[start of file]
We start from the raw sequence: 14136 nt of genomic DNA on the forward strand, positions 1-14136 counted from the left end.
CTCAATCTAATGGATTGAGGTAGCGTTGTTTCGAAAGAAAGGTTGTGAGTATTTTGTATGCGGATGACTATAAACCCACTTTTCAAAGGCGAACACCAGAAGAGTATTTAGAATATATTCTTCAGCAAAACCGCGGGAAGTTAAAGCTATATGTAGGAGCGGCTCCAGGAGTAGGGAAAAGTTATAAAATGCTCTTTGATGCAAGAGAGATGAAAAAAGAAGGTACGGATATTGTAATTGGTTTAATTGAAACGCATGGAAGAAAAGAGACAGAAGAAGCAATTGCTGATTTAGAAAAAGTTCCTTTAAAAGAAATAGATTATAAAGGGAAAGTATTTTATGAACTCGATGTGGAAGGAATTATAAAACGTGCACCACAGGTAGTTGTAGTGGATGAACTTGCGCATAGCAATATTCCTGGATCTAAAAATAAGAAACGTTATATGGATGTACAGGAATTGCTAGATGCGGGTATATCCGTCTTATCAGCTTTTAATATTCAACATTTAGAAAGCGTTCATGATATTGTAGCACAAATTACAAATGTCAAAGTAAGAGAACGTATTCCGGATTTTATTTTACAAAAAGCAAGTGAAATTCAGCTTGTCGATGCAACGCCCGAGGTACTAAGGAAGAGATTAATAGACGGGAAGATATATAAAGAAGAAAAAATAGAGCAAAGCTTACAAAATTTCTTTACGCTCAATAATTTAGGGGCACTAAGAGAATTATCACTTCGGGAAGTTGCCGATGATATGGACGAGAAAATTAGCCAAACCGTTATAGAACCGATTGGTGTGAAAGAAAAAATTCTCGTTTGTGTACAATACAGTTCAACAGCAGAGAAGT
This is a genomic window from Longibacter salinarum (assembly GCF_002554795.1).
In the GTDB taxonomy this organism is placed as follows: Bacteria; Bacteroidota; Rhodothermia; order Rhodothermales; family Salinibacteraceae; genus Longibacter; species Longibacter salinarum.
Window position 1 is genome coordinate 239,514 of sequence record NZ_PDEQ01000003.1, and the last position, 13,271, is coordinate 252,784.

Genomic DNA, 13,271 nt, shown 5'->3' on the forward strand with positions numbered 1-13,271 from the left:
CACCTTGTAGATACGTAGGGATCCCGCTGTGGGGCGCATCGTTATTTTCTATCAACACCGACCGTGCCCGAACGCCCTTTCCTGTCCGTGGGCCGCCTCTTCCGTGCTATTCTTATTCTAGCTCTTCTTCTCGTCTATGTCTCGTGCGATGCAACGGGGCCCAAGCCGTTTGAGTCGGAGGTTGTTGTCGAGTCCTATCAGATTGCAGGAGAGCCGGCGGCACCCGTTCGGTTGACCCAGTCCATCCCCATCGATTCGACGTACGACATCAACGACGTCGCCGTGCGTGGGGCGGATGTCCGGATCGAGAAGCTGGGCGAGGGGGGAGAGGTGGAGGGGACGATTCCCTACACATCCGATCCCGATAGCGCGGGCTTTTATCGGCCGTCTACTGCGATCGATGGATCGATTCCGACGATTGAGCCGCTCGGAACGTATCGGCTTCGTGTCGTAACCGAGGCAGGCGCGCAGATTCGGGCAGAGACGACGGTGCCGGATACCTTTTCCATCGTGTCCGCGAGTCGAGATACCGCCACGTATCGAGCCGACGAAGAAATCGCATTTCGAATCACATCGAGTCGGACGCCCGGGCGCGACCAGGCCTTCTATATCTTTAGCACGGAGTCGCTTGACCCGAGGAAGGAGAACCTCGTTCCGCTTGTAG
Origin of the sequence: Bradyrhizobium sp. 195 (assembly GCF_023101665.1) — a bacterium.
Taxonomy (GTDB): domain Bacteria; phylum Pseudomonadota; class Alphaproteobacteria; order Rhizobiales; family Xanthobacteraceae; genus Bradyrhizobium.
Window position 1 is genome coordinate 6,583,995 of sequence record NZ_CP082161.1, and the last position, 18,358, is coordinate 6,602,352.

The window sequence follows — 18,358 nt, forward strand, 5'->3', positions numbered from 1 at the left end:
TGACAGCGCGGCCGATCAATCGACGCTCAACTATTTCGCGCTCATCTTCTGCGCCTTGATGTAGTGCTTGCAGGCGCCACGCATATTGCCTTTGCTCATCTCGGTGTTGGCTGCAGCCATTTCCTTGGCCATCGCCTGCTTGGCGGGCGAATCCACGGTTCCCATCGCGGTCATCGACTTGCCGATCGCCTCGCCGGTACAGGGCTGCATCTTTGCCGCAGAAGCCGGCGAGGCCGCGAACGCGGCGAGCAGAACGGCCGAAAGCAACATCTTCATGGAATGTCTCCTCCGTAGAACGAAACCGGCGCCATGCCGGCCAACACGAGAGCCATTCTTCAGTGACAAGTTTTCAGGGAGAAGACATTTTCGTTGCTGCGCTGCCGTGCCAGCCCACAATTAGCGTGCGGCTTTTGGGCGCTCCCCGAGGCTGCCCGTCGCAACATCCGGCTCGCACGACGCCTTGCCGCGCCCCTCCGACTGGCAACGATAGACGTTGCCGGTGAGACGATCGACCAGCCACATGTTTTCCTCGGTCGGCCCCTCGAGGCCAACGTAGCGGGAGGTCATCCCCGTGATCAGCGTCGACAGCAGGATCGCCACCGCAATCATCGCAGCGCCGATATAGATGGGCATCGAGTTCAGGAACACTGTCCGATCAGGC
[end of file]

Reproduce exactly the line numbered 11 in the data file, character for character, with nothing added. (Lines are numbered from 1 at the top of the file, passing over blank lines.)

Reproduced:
The window sequence follows — 18,358 nt, forward strand, 5'->3', positions numbered from 1 at the left end: